Go with the Flow

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Though the homeowners had high hopes for the remodel of the lower level of their home, their project had been in limbo for some time given discord with their neighborhood association, which did not approve a previously designed addition that drastically enlarged the home's footprint. So when the homeowner brought Wright Street Design Group of Ann Arbor, Mich.

January 01, 2007

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Swim Space

The Wright Street Design Group's biggest challenge was to design a logical, open flow between the game room, great room and theater room so that each space was separate but connected without the use of hallways.  After photos by Fred Golden Photography

Though the homeowners had high hopes for the remodel of the lower level of their home, their project had been in limbo for some time given discord with their neighborhood association, which did not approve a previously designed addition that drastically enlarged the home's footprint. So when the homeowner brought Wright Street Design Group of Ann Arbor, Mich., to the project, it was imperative that the group work within the existing footprint to create an open, warm and informal space while keeping any additions to the basement as minimal as possible.

Wright Street founder, owner and principal designer Stanley Monroe estimates that he created at least a dozen iterations (with numerous sub-iterations) before the construction phase. After about six months of design time, he finalized a layout that worked within the existing structure of the basement's nine steel columns putting rooms that required natural light around the perimeter. The only structural work required stabilizing a sinking foundation and repairing a vertical crack from the eve board to the footing and repatching the masonry in the corner where the new fireplace was placed to ensure the chimney was adequately supported.

Before

Monroe says it was imperative to have a logical flow among the game room, great room and theater so that each space could easily access the snack bar and people were not segregated from one another during a large gathering.

He avoided using hallways to connect rooms or floor plans that called for furniture placement to define rooms.

This project's details included incorporating both arched and full-circle windows that echoed those in the existing home; using wood and stone finishes; and emphasizing nude, soft colors that gave an "up North" feel that complemented the natural Midwestern landscape of the home. For example, the homeowners had an extensive collection of Petoskey stones they wanted to incorporate, so a Wright employee spent several hours slicing and polishing the stones that were later used in the bathroom tile.

"The key is not to stop until you solve every problem, both for the client and how you feel the space should function as the designer," Monroe said. "I never like to stop until I feel I've solved every issue — traffic, a comfortable sense of space, view and light. Once you get that overall scheme, you go further."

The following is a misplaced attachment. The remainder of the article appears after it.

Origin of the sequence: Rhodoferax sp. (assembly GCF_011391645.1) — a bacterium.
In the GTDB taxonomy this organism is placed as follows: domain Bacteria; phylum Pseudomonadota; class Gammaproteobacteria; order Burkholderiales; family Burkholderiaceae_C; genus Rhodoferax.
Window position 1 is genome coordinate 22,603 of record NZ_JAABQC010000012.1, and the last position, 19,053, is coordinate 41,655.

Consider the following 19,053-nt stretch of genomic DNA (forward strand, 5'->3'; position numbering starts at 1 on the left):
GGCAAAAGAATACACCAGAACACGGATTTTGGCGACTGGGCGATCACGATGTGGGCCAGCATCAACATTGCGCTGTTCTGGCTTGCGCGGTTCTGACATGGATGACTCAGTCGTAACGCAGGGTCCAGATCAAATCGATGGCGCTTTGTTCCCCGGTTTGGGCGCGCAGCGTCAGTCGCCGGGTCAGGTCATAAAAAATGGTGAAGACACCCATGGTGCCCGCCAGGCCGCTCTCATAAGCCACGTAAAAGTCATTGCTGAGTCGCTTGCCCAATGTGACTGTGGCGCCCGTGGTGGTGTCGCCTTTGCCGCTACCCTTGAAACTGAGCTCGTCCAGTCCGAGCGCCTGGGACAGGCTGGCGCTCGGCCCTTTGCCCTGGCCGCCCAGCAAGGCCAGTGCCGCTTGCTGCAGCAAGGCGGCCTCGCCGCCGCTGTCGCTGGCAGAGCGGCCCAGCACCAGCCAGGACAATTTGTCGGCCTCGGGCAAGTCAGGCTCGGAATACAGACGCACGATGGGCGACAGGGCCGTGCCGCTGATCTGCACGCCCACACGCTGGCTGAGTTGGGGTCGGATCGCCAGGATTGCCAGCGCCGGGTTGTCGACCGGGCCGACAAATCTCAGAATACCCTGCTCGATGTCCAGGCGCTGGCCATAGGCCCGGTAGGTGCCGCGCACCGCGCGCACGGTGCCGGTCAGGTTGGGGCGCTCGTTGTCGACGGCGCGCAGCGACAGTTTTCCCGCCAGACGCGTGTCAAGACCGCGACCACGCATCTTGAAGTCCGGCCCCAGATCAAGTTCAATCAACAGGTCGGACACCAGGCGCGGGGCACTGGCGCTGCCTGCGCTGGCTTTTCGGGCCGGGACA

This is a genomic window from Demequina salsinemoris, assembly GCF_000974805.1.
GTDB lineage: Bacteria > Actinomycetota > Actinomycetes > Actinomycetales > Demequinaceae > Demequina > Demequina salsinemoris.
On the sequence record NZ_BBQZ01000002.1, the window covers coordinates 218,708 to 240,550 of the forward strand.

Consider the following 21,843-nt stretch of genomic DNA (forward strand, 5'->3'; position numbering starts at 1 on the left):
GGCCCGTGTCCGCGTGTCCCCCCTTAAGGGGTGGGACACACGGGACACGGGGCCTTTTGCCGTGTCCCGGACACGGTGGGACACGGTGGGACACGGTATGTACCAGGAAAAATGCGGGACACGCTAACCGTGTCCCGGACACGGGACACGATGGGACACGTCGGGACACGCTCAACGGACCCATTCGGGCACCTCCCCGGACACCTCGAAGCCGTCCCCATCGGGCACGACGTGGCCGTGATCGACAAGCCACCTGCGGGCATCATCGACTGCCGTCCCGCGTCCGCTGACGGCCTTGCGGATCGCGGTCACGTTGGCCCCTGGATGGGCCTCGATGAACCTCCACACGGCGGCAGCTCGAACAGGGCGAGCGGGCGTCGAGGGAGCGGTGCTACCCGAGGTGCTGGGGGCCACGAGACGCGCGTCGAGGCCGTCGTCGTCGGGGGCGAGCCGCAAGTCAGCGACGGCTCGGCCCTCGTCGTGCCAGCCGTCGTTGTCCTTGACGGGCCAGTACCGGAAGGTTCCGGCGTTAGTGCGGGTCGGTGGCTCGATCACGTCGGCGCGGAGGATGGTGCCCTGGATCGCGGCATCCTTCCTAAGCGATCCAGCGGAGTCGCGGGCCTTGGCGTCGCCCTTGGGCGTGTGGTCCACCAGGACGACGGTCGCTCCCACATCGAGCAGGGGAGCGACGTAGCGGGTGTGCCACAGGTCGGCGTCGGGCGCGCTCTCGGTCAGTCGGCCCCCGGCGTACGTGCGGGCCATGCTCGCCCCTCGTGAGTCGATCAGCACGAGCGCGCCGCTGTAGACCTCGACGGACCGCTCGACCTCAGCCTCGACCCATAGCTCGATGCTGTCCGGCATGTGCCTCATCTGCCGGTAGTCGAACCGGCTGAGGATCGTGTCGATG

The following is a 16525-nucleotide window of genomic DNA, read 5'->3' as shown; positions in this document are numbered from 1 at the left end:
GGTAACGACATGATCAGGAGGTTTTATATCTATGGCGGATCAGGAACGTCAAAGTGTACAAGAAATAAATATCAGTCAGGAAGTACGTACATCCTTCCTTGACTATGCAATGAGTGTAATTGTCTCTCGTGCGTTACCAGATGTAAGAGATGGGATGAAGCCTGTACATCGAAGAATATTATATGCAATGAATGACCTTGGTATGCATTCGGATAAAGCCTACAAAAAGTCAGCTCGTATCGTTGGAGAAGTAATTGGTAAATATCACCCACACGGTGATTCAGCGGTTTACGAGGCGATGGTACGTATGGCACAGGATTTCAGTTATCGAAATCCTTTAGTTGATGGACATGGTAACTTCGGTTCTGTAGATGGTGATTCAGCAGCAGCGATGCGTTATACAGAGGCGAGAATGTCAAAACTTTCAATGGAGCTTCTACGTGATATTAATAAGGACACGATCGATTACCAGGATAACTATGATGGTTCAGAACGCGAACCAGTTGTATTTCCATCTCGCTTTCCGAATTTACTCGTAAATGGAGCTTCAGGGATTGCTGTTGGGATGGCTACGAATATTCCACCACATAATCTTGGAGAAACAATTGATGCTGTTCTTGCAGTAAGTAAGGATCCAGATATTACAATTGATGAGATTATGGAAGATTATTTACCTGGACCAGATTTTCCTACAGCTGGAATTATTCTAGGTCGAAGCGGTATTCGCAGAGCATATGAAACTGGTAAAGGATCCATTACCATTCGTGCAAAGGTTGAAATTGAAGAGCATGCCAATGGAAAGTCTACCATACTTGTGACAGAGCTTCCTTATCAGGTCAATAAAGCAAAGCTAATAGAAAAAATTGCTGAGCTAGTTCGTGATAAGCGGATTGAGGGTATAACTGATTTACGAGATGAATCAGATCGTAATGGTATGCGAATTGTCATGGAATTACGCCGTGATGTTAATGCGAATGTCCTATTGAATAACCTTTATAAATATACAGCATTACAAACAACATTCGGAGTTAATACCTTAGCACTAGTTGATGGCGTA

"It started midway through the project, and it took several months to complete, but it's important that you listen to every little thing the client says," Monroe says. "They may not know all the details or how it should come out, but you get a feel from them of how they want a space to look, feel and function, and you get to present ideas that help them carry that out. And that's invaluable."

The 14-month project cost $650,000.

 

The theater room was situated in a space that didn't receive natural light from outside, so available window areas could be utilized elsewhere.

Basement Remodel

REMODELER AND ARCHITECT: Wright Street Design Group, Ann Arbor, Mich.
PROJECT LOCATION: Ann Arbor, Mich.
AGE OF HOME: 12 years
SCOPE OF WORK: Turning 3,000 square feet of unfinished basement space into a lavish living area complete with a 600-square-foot addition for an indoor pool


Products List

HVAC: Carrier Doors & Windows: Eagle Fireplace: Temco Travis Home Systems & Controls: Home Automation Inc. (HAI), Lutron Lighting Fixtures: Juno House Wrap: Tyvek (DuPont) Insulation: CertainTeed Locksets: Baldwin Paints & Stains: Benjamin Moore, Sherwin-Williams


The swimming pool room additioin is noteworthy because, in addition to being finished with a paving brick, it maintained a view of an existing oak tree that the homeowners cherished.

Swim Space

To keep the swimming pool addition small, Monroe made two key decisions in his design: He drafted the space with a smaller exercise pool than previously suggested and he positioned the addition underneath an existing upper deck of the home. Also, the pool's mechanics had to be below the basement slab, which required two weeks of underpinning. And with a stone patio replacing the deck on top, the addition had to have a concrete structural slab and steel engineering to support the new weight. An on-location steel erector allowed the remodeler to pinpoint all the anchor/plate locations where steel columns would fit, size all the parts and have them fabricated.

The addition took almost three months to execute.

"It took a lot of trust, supervision and guidance, and a lot of back and forth," Monroe says. To maintain the addition's walkout, he says, it required that the roughly 7- by 14-foot, pre-fabricated pool be brought downhill for installation, which was very tricky. "But it was important that the pool had a walkout and that when you enter the basement from the upper level, you saw that the pool was visually aligned and connected to the entire space and not just a separate room off on its own."

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